Georgia’s fraternal order of tailbacks thrives on

UGA tailbacks Nick Chubb (27) and Sony Michel (1) run through drills during practice Wednesday at UGA's Club Sports Complex.

ATHENS — Being a Georgia tailback is a sort of brotherhood, a fraternity, if you will. You’re in an elite club as soon as you sign with the Bulldogs, but you also have a legacy to uphold and there’s a tremendous amount of work and pressure that goes into that.

At least that’s the way Sony Michel and Nick Chubb describe it.

“It’s great just to be a part of that fraternity,” said Michel, a junior from Miami. “You’ve always got guys rooting for you. Every Saturday morning we’ll get texts from guys like Keith (Marshall), Todd (Gurley). They’ll text us: ‘have a great game.’”

Gurley and Marshall once spoke of a kinship with Isaiah Crowell, who they succeeded, and Crowell of Washaun Ealey, and he of Knowshon Moreno, and so on.

Even tailback generations gone by keep up with the current guys. While one would think their competitive natures wouldn’t want to see their places on career lists overtaken, nothing could be further from the truth. Chubb, who has – for him at least – a modest 546 yards rushing on the season, recently passed Rodney Hampton and Moreno to move up to fifth on Georgia’s all-time rushing list with 2,840 yards.

“I’m glad to see Chubb bounce back,” Hampton said on a recent visit to Atlanta. “He’s a hard worker. Him coming back doesn’t surprise me a bit. I talk to his uncle, Aaron Chubb, who played with me at Georgia, and he tells me that he’s a great young man as well as a football player. I know he’s going to do well, like all the Georgia running backs.”

Chubb was coming off a season-ending knee injury that required reconstructive surgery last October.

Right now, he and Michel are co-presidents of the Bulldogs’ tailback fraternity. Freshmen Brian Herrien and Elijah Holyfield are poised to succeed them. Other members, such as Brendan Douglas and Tae Crowder, stand by close like loyal sergeants-in-arms, ready fill in whenever called upon.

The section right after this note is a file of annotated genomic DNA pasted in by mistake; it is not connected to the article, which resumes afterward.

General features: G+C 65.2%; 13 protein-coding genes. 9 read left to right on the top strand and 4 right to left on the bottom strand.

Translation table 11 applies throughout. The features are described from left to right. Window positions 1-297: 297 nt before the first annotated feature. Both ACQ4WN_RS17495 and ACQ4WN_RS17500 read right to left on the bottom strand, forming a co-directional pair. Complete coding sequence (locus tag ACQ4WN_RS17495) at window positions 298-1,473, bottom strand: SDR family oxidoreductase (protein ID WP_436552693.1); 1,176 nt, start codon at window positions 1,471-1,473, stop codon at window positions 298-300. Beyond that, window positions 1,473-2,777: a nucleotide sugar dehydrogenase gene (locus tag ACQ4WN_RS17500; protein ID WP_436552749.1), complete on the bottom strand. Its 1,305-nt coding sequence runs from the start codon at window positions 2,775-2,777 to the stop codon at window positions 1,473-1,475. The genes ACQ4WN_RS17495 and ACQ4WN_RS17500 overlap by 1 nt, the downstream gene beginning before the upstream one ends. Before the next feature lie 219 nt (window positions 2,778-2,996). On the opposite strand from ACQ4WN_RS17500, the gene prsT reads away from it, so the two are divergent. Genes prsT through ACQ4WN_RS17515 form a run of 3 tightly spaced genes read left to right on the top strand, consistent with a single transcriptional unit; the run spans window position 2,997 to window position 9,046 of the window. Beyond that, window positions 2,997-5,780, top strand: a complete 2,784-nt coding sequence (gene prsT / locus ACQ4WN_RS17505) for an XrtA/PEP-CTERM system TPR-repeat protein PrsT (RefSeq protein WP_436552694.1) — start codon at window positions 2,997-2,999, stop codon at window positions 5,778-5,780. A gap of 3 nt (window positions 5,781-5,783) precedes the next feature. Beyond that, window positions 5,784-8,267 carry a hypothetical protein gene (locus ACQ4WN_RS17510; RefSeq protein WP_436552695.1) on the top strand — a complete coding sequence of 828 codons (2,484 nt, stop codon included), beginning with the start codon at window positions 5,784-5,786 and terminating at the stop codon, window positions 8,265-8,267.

But Michel and Chubb are the unquestioned leaders in the tailback meeting room. They live together, as well, and describe themselves some sort of an odd couple. Michel is the self-described “neat freak,” while Chubb is a “kind of it-is-what-it-is-type guy.”

“We’re kind of like brothers,” Michel said. “I think most of the people on the team are very close and me and him are very close. We live together, unfortunately [laughs]. We see each other every day. So it’s great.”

On the field?

“Whatever he does, I want to do,” Michel said. “It’s that kind of thing. You know he’s going to go in there and do some great things. It makes me want to go out there and do some good things, too.”

Georgia’s tailbacks almost accomplished something unprecedented this past weekend. Michel (133), Chubb (121) and Herrien (82) came just 18 yards from becoming the first tailback trio ever to all rush for 100 or more yards in the same game.

So the theory of “oneupsmanship” works.

Those guys represent the present. But there’s an esteemed list of past members, such as Thomas Brown, Robert Edwards, Terrell Davis, Garrison Hearst, and some guy named Herschel Walker. Likewise, there is a a long list of “wannabes” waiting to be next.

Georgia currently has commitments from nation’s No. 4- and No. 7-rated running backs, in D’Andre Swift and Toneil Carter, respectively. The Bulldogs vigorously pursuing No. 2 — Cam Akers — and would not hesitate take three tailbacks in this class.

The Bulldogs vow to never be without a great tailback. And they prefer to have several of them. Because of the physical nature of the position, the philosophy is to share the load. Georgia has had a 1,000-yard rusher in three of the last four seasons but only six over the last 14.

“It is who we are,” said Chubb, who did not play at all in the fourth quarter against South Carolina. “This is Georgia football; we’re going to run the football.”

If all goes to plan, Chubb and Michel will move on to the NFL after this season. Gurley and Marshall both left with a year of eligibility remaining. Georgia’s greatest tailbacks generally have, going back to the precedent-setting Herschel Walker after the 1982 season.

But whenever they do, Georgia’s current tailbacks are certain their legacy will be in good hands.

“Brian and Elijah are two talented guys,” Michel said. “Even though Brian is getting most of the publicity right now, because Elijah got hurt in the beginning, you can expect great things from both of them.”

History tells us we should.

UGA News

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